Employee Spotlight: Erik Shellman
Anyone wondering how much outdoor activity Breck employees actually get in their free time need only take a glance at Erik Shellman’s photos.
Since moving to Colorado last year after 20 years at Vail Resorts’ Northstar, the Lift Maintenance Director has furiously been committing to memory his new – and expanding – territory at Breck and also the surrounding terrain … its highest points his priority.
“I like to get a lot of hiking in,” he says. “I’ve been trying to bang off some of these fourteeners. This winter I’m hoping to get a [backcountry] ski setup so I can hike up and make turns on the way down … they’ll be even more satisfying that way.”
Shellman’s receptiveness to a good challenge is also evidenced by his participation in two Tough Mudder events – those competitions involving pain-staking obstacle courses replete with sprinting, climbing, plummeting, getting very muddy and sometimes bloody. He did this summer’s Tough Mudder at Beaver Creek and a previous competition in Northstar. He has also volunteered in local trail building projects – giving back to the outdoors that he so cherishes, and on a relaxing off day, gets out on Lake Dillon for a little standup paddleboarding. In the winter, of course, his days off are spent skiing and snowmobiling.
As lift maintenance director, Shellman doesn’t get as much outdoor time as he did when he was maintenance manager, but the responsibilities of planning and running his department pose a welcomed new challenge, especially with two new lifts being installed to serve the vast new terrain on Peak 6.
“Peak 6 has been my primary focus over the last few months,” he says. “It’s a huge, huge project. I enjoy trying to plan the future and plan out the next few weeks, staying ahead of everything. With Peak 6 I’ve been able to spend a lot of time out on the hill and there’s definitely a sense of pride being out there getting stuff done. We’re really lucky in that we’ve got a very experienced crew here.”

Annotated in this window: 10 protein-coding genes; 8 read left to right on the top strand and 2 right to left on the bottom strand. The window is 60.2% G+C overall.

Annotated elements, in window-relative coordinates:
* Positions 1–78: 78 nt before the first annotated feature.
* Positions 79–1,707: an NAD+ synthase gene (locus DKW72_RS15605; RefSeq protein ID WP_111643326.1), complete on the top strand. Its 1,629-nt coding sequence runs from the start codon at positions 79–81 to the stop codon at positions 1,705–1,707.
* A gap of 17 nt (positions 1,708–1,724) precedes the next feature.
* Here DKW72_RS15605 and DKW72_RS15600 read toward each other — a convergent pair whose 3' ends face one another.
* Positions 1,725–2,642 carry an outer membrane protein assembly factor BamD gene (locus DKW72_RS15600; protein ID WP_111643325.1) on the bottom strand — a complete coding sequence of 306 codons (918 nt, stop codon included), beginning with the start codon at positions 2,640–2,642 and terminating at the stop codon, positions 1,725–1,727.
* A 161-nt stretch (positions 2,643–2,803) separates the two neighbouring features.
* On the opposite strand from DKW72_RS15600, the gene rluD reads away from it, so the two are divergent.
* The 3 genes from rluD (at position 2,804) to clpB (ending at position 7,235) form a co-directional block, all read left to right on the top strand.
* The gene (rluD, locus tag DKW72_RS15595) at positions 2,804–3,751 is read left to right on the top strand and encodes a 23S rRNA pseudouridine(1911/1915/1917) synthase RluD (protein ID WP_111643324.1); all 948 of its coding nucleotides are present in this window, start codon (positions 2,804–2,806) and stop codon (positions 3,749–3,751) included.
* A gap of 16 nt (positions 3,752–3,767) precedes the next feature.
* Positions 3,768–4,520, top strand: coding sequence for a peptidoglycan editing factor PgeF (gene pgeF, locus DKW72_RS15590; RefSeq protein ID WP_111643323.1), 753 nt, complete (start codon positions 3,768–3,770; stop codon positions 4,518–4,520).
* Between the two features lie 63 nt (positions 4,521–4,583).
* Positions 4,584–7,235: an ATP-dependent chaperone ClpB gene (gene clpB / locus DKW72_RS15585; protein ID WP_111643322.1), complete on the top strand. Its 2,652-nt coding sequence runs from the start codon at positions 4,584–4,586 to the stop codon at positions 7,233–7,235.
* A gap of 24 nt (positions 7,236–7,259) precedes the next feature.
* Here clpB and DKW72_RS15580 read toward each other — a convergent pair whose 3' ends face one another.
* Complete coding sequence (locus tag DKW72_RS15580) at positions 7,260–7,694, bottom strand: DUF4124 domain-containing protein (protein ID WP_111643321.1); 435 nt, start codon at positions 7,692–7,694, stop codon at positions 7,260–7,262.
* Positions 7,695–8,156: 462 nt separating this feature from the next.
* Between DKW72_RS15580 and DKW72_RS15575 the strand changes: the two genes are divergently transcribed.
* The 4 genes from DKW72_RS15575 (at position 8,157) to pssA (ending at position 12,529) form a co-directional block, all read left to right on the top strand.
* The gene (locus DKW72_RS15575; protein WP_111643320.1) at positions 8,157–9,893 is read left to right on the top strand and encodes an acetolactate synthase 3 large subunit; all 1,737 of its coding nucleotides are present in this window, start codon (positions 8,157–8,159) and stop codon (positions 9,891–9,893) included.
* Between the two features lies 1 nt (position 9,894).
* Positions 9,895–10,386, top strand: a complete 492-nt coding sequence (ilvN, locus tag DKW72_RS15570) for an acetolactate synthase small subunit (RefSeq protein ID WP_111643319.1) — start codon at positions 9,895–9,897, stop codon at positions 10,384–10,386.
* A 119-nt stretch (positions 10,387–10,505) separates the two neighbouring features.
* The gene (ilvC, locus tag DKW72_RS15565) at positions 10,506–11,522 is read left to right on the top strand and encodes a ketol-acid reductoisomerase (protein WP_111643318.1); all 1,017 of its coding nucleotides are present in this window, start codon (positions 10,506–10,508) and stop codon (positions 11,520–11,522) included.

Shellman is no novice either. In the course of his career, he has overseen the construction of five new lifts.
“The glamour side of the job is building new lifts,” he says. “You’re working with a lot of force –a new haul rope, changing new chairs, a bull wheel barring. There’s a ton of planning and math. Those are a lot of fun and interesting, especially because the technology continues to grow and improve. I’ve always been interested in mechanical things. I like the physics of it, all the big force. It’s what I came to know very well and why I kept moving up.”
Of course, in addition to the monumental task of building brand new chairlifts and ensuring they function smoothly, seeing thousands of enthusiastic skiers and snowboarders as they’re swiftly transported to the best times of their lives is a highlight of Shellman’s job.
“Watching the customers line up, everyone with a smile on a powder day waiting for the new lift to open or just head up the mountain … it’s a great feeling,” he says.
Shellman considers his crowning achievement to date simply running a tight ship – an extremely smooth-running lift maintenance program, even through weather obstacles (although most of us don’t consider big snowstorms an obstacle).
“The best part of it is knowing that you’re part of a massive plan,” he says. “I really like working through the challenges. Some people complain about snow and weather, I consider it all a challenge and look forward to it. It’s a matter of planning and being prepared for those eventualities. Also, a job that takes you from 10,000 and 13,000 feet on any given day … I like it.”
— Shauna Farnell
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